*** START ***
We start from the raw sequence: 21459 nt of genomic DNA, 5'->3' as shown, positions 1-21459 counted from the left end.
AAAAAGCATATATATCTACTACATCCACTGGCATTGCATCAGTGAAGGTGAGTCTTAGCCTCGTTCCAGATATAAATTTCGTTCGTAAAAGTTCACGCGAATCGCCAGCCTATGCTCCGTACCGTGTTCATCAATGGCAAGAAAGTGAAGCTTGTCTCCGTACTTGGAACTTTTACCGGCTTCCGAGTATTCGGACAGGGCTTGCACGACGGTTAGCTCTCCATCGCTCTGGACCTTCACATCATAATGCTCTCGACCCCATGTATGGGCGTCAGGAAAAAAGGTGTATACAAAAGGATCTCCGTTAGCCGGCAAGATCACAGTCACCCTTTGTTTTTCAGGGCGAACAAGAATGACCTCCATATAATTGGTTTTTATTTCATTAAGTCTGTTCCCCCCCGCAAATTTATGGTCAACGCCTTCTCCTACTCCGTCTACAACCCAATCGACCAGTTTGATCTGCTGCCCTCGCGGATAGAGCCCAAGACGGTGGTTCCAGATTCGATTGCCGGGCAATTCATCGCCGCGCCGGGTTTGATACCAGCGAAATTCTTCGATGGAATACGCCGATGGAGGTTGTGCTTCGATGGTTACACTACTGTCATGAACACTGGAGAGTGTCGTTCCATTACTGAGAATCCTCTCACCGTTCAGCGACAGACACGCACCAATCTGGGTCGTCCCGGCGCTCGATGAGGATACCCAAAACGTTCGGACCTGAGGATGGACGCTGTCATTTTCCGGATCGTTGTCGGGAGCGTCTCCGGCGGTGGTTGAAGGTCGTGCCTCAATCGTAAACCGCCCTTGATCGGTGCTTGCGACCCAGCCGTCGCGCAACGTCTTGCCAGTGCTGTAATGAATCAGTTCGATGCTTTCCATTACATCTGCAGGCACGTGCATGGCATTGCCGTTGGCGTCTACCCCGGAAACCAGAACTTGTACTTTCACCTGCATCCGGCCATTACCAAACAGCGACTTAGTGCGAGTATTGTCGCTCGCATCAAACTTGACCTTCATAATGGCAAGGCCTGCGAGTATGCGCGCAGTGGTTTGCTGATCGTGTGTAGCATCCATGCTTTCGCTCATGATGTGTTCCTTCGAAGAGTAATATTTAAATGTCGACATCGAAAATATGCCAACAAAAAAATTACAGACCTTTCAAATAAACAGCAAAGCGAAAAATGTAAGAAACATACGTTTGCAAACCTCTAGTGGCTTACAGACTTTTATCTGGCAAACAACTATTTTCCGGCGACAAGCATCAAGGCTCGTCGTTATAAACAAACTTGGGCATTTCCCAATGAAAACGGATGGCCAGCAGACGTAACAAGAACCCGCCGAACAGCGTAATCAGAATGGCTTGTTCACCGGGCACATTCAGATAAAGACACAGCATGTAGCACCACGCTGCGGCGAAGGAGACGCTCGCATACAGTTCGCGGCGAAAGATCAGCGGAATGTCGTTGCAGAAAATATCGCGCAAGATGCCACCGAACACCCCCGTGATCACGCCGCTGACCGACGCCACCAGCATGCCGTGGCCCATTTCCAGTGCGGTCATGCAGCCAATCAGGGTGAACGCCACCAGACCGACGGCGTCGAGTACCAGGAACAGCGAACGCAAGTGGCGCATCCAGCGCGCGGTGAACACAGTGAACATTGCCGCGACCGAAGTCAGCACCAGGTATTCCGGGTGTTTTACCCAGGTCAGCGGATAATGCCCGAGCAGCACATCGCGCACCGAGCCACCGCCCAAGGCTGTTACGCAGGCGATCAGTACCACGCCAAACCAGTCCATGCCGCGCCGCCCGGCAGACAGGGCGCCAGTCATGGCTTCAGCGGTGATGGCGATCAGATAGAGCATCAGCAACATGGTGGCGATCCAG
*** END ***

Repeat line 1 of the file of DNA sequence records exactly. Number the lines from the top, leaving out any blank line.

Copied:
We start from the raw sequence: 21459 nt of genomic DNA, 5'->3' as shown, positions 1-21459 counted from the left end.